And this is an explanation by the Foreign Minister of Malaysia, Datuk Seri Dr Rais Yatim, today Thursday 19 March 2009.
Limbang, other border issues to be resolved: Rais
By NURBAITI HAMDAN
KUALA LUMPUR: Various border issues including Limbang will be resolved once re-demarcation works are completed, said Foreign Minister Datuk Seri Dr Rais Yatim.
He said although the word “Limbang” was not mentioned during discussion at the Letters of Exchange ceremony between Prime Minister Datuk Seri Abdullah Ahmad Badawi and the Sultan of Brunei, Sultan Hassanal Bolkiah, on Monday, the district issue will be regarded as resolved after the physical works are carried out.“
(Disputes on land borders will be resolved) once the physical works of re-demarcation are completed in accordance with the principles of the five agreements,” he told reporters at a press conference in the Institute of Diplomacy and Foreign Relations here Thursday.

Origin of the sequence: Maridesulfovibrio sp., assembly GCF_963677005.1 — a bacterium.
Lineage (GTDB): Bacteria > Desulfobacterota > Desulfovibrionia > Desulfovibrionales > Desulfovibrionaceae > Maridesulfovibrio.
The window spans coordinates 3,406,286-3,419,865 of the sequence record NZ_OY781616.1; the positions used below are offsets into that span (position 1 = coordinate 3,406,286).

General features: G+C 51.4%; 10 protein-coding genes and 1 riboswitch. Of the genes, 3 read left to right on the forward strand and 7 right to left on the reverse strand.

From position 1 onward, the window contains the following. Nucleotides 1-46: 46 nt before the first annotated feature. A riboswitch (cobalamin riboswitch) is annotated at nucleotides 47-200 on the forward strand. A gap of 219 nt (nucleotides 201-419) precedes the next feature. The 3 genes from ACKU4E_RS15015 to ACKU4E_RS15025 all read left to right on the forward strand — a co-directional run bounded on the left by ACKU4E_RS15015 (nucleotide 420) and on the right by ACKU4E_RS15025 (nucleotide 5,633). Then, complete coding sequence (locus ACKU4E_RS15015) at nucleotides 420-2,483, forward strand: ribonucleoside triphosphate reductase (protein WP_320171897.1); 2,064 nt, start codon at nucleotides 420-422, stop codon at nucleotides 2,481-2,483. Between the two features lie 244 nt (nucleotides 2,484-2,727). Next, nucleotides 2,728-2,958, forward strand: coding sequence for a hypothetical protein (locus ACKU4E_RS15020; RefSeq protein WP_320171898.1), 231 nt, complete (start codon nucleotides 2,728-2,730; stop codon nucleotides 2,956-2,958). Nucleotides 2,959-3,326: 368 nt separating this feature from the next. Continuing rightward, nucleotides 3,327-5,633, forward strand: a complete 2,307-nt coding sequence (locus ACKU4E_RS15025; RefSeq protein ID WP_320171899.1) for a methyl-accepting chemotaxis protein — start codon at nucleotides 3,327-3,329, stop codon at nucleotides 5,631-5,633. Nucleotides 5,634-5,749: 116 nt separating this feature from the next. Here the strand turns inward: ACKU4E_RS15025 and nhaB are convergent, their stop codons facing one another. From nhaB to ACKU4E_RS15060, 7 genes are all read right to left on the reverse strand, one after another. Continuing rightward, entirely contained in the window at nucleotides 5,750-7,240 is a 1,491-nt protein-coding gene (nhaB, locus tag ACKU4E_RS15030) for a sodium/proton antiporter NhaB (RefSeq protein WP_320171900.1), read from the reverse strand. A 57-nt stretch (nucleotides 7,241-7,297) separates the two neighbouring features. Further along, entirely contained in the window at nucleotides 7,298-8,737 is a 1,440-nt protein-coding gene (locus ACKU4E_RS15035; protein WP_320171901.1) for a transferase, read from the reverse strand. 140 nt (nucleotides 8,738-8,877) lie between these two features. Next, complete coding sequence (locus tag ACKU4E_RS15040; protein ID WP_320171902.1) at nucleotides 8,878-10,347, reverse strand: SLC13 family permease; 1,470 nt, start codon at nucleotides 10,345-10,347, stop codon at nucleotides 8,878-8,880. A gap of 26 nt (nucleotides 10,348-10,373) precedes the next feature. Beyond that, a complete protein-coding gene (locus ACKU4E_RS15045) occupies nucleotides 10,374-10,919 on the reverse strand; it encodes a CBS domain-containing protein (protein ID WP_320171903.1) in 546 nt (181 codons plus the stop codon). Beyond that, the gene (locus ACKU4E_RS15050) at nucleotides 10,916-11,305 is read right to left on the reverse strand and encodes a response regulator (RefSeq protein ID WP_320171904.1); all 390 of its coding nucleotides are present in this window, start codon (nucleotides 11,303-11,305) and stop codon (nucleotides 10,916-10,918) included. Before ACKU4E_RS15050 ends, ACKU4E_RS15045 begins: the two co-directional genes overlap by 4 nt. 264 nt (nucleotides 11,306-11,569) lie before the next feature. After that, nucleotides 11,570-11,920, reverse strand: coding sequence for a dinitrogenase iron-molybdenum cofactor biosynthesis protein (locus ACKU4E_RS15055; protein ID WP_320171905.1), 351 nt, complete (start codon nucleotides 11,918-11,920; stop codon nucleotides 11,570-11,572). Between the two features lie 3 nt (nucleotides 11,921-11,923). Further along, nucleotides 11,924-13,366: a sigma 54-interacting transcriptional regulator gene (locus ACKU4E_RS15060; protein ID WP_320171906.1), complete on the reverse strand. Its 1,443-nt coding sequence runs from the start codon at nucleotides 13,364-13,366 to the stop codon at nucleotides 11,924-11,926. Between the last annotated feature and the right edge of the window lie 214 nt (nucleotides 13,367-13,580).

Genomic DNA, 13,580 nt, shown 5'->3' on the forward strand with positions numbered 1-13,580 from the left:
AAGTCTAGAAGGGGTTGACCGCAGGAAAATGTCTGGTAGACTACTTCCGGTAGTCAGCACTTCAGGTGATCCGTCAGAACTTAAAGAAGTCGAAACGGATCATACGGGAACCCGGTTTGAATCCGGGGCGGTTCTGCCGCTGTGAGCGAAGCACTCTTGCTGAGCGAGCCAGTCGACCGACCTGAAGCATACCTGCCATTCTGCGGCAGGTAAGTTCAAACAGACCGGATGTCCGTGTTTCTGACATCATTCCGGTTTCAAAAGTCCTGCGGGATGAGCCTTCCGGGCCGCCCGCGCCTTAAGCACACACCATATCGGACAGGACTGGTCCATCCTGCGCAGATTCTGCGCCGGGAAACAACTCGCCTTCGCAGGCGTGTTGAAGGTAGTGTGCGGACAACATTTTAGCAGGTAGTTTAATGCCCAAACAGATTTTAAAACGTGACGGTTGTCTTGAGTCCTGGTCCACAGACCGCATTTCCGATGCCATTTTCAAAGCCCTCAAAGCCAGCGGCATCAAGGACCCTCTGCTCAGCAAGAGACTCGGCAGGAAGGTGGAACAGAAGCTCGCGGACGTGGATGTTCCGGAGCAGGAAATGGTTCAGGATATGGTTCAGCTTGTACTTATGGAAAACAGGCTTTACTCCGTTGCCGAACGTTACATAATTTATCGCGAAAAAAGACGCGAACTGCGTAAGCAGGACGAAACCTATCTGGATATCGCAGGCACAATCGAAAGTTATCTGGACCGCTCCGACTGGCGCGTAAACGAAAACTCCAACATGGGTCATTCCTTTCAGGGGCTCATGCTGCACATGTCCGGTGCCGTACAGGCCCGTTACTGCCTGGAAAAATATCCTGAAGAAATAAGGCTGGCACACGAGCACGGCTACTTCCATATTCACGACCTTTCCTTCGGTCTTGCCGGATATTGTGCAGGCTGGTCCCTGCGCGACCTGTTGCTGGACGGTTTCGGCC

Two out of the five agreements, signed between 1920 and 1939, directly mentioned the Limbang district in the documents.
Dr Rais was responding to articles in the Brunei press that questioned the status of Limbang.
The reports quoted Brunei’s Second Minister of Foreign Affairs and Trade Datuk Seri Lim Jock Seng as denying that Limbang was discussed during the meeting between the Sultan and Abdullah.
“I hope this issue won’t be politicised despite their local media raising issues,” he said.
He added that both parties would have to wait between 12 and 18 months for the re-dermarcation works to be completed by the technical committee.